Quantcast
Last updated on April 18, 2014 at 7:49 EDT

Superintendent Brings Special Guest on School Tour

September 5, 2008

By Linda Borg

PROVIDENCE — The Charles N. Fortes Academy is a piece of living history, its hallways lined with photographs and stories that describe the consecutive wave of immigrants who settled in Providence, worked in its mills and created its ethnic enclaves.

Yesterday, Supt. Tom Brady invited U.S. Rep. Jim Langevin to tour the school, in a renovated factory on Daboll Street in the West End, as part of their first official meeting, one of many that the new superintendent has been holding with parents, teachers and elected officials.

Brady told Langevin that he has already settled into his new job and that the real work has begun. An independent audit commissioned by former Supt. Donnie Evans last month provided the district with a brutally honest critique of what’s wrong with the system, including a finding that instructional shortcomings in reading and math have a serious impact on minority students, who represent more than 70 percent of public school enrollment, and the lack of a core curriculum at the middle and high school levels.

According to Brady, the report has also provided the School Department with a 200-page blueprint on how to move forward.

Brady, who has already visited 41 schools, said that the elementary schools are on track in terms of uniform literacy and math curricula, but said that the middle schools need a lot of work. The School Department is working on developing a standard curriculum for middle school students.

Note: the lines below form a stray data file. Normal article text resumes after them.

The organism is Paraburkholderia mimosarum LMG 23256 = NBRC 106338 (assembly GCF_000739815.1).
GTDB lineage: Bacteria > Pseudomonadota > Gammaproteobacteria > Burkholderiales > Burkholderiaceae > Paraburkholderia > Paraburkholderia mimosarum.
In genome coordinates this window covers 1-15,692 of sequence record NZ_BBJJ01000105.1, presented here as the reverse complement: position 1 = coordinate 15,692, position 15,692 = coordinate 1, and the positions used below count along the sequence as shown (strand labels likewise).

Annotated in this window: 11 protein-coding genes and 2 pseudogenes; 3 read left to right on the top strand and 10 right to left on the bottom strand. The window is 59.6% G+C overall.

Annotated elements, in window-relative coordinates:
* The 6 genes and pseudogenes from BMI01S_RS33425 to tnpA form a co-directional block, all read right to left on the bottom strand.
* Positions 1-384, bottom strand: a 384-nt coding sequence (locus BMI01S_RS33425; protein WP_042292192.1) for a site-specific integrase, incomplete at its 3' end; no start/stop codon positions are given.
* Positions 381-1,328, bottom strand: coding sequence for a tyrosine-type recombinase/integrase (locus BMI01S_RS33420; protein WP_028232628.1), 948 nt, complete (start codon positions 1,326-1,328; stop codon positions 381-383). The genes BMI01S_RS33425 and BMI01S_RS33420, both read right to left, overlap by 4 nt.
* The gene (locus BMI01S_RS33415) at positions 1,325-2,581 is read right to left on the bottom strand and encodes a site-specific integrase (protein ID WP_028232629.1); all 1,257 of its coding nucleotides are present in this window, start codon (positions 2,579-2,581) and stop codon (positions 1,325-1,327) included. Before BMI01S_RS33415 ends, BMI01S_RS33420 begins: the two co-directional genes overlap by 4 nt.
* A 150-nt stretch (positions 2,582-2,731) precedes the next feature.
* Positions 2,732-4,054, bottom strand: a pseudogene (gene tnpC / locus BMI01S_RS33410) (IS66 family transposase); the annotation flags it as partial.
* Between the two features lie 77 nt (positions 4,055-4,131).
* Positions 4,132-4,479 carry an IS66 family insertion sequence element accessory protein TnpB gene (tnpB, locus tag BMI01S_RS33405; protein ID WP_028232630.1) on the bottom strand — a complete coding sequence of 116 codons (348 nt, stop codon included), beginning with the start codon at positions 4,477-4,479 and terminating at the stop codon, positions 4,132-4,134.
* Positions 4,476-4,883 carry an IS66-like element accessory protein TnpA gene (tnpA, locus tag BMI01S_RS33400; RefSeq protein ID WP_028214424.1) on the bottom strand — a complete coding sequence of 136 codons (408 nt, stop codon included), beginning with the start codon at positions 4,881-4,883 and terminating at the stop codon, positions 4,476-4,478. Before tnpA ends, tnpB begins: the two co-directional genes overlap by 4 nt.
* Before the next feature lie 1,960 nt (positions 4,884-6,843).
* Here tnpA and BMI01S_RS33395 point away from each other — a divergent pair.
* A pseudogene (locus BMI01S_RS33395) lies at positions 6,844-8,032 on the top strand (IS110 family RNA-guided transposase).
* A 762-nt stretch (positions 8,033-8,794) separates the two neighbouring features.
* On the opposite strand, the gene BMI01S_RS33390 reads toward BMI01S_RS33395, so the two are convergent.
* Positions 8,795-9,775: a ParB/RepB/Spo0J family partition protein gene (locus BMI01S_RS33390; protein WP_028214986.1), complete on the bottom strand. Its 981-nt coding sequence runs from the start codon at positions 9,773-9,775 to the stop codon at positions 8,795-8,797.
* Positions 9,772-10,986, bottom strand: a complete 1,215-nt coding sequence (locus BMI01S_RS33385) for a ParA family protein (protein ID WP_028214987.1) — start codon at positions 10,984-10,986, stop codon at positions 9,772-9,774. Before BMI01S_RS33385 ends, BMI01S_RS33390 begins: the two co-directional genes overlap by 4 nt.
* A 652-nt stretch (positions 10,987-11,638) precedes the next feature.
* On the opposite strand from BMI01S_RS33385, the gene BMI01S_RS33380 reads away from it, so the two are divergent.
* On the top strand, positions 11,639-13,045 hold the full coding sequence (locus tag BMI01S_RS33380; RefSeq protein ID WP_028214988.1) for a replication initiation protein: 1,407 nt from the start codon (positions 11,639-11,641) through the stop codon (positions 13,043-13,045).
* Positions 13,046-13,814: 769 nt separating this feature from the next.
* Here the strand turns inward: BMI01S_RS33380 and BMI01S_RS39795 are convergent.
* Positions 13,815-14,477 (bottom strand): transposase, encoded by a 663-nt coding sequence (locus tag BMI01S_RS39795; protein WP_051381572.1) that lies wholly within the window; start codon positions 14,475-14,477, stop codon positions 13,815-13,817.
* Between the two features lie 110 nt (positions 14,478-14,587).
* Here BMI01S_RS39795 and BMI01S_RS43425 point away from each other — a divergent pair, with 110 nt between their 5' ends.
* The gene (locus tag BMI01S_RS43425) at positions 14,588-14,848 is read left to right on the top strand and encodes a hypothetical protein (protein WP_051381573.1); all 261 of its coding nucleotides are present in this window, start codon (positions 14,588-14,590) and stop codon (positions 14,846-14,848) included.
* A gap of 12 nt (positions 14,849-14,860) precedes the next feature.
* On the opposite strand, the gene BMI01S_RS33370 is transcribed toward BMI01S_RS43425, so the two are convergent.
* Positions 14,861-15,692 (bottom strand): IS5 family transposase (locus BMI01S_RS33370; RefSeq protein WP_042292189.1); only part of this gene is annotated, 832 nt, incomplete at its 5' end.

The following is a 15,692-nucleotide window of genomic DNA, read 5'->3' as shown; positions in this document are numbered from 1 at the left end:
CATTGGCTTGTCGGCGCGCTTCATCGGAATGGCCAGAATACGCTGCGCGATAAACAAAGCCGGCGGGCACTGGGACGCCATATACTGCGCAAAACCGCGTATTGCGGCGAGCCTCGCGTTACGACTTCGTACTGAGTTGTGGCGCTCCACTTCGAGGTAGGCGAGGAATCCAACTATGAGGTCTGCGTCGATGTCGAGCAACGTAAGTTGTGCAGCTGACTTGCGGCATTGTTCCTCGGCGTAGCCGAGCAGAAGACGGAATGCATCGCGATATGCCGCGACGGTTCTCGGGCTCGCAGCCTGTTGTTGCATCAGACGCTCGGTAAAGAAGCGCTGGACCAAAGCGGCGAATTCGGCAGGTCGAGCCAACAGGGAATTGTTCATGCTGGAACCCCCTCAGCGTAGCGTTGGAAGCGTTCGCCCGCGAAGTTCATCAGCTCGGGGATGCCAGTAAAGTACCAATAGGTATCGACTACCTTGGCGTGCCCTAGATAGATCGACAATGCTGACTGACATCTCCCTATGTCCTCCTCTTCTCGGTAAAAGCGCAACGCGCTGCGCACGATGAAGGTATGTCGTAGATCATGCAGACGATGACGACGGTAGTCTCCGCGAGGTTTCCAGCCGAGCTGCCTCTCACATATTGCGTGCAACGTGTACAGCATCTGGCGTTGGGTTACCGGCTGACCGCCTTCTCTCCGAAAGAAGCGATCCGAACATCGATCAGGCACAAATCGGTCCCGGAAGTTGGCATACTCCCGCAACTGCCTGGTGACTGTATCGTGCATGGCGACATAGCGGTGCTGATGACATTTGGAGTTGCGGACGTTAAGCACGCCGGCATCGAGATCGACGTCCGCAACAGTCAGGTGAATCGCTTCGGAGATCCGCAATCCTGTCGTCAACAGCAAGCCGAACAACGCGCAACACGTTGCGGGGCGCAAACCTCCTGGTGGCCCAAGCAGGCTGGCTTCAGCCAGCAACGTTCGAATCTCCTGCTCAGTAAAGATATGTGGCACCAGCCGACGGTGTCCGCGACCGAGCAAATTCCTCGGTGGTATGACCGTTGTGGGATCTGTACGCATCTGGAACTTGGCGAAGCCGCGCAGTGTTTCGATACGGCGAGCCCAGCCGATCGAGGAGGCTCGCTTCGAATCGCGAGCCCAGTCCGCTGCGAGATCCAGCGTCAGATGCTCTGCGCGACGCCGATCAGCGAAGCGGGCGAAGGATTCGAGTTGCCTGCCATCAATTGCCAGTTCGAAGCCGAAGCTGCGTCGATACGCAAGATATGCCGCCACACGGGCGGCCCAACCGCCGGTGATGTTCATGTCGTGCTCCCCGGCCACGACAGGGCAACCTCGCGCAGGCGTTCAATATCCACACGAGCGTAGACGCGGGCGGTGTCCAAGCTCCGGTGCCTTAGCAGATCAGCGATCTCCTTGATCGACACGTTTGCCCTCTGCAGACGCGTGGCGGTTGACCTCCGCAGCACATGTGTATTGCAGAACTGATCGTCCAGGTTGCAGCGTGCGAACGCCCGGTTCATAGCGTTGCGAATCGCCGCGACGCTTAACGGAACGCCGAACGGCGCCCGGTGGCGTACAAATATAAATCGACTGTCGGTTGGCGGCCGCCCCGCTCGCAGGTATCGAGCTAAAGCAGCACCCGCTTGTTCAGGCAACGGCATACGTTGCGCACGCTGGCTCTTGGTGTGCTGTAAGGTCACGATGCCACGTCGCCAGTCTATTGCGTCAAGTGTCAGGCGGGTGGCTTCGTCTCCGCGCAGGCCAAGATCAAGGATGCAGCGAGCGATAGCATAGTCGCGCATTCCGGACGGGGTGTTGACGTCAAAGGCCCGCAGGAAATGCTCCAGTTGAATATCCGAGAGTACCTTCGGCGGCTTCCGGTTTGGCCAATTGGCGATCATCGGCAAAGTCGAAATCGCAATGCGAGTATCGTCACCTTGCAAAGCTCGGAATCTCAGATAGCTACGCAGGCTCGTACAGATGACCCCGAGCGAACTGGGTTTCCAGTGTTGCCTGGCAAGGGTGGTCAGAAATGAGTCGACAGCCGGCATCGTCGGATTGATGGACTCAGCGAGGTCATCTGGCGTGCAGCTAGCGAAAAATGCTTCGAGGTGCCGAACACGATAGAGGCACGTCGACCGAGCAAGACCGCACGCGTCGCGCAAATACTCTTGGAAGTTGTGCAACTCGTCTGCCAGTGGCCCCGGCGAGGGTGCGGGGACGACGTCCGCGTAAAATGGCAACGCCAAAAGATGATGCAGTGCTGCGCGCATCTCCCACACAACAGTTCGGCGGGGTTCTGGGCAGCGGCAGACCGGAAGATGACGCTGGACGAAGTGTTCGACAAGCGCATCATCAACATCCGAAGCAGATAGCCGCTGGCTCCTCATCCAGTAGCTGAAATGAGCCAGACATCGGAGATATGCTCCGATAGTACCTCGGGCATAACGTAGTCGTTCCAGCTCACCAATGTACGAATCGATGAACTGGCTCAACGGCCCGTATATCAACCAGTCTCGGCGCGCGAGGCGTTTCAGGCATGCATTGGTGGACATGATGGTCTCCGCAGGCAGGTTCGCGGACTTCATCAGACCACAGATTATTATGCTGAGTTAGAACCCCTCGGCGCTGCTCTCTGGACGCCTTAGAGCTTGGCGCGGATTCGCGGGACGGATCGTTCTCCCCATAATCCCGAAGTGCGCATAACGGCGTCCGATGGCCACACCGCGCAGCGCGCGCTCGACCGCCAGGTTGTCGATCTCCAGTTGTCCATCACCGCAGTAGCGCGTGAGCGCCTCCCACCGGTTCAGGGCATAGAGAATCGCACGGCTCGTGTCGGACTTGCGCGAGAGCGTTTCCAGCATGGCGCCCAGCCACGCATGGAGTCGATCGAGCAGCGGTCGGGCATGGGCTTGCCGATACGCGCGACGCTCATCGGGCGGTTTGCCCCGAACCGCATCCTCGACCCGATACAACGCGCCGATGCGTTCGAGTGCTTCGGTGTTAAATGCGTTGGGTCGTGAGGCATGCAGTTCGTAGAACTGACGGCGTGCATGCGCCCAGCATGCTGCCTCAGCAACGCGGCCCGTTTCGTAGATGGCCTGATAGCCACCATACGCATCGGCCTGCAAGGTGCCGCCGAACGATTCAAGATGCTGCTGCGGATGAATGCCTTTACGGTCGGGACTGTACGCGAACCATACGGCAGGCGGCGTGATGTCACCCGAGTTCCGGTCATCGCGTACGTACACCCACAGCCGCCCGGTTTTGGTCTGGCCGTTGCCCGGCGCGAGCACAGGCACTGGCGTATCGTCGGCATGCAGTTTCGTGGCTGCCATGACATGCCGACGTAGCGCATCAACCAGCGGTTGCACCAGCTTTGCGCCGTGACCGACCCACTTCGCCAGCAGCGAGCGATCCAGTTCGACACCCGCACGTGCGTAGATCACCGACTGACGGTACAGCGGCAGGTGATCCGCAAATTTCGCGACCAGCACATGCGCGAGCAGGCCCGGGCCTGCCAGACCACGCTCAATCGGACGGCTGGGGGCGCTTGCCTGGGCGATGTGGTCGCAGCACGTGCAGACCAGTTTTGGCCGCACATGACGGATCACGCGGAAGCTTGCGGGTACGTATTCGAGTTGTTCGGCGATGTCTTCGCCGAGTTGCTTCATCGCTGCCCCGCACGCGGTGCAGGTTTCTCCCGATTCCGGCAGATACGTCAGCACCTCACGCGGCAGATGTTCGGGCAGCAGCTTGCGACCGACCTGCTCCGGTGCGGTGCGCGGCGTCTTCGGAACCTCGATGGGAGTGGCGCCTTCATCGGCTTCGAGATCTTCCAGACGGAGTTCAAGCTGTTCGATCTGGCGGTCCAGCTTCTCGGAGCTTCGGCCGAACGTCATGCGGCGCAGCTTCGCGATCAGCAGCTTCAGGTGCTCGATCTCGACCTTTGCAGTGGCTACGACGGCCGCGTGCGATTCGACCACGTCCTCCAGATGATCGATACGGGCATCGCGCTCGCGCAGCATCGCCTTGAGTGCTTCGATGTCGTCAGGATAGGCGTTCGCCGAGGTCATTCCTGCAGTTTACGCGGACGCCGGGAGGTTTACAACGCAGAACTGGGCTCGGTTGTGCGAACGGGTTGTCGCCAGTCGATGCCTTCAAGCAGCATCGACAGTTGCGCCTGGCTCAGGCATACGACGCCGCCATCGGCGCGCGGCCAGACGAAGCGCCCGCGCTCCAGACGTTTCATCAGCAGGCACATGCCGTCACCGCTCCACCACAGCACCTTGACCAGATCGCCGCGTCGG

Langevin asked what Brady thought of a controversial new state regulation that, starting in 2012, makes state achievement tests count for a third of a student’s graduation requirements in English and math.

“It’s going to be a challenge,” Brady said. “It’s difficult when you have multiple high schools doing different things, but we’ve identified the problem.”

Langevin mentioned that the federal No Child Left Behind law is up for reauthorization by Congress this year and added that the law, which has not been popular with many Democrats, needs some fine- tuning. Brady agreed.

“I like the law’s accountability,” Brady said yesterday. “But reaching 100 percent [proficiency] is not a standard. It’s distressing to see a school miss [making adequate yearly progress] because six children were absent. Suddenly, it becomes a failing school. That troubles me.”

During a brief tour of the school complex, which includes the Alfred Lima Elementary School, Langevin visited a second-grade bilingual education class and was told how difficult it is to find qualified bilingual education teachers.

He spent some time in a sixth-grade class where the students were learning about plate tectonics and the evolution of the continents from a single land mass into separate bodies.

Rep. James Langevin, center, Supt. Thomas Brady, left, and Mayor David N. Cicilline visited the Charles N. Fortes Academy and Lima Elementary School. The Providence Journal / Steve Szydlowski lborg@projo.com / (401) 277-7823

Originally published by Linda Borg, Journal Staff Writer.

(c) 2008 Providence Journal. Provided by ProQuest LLC. All rights Reserved.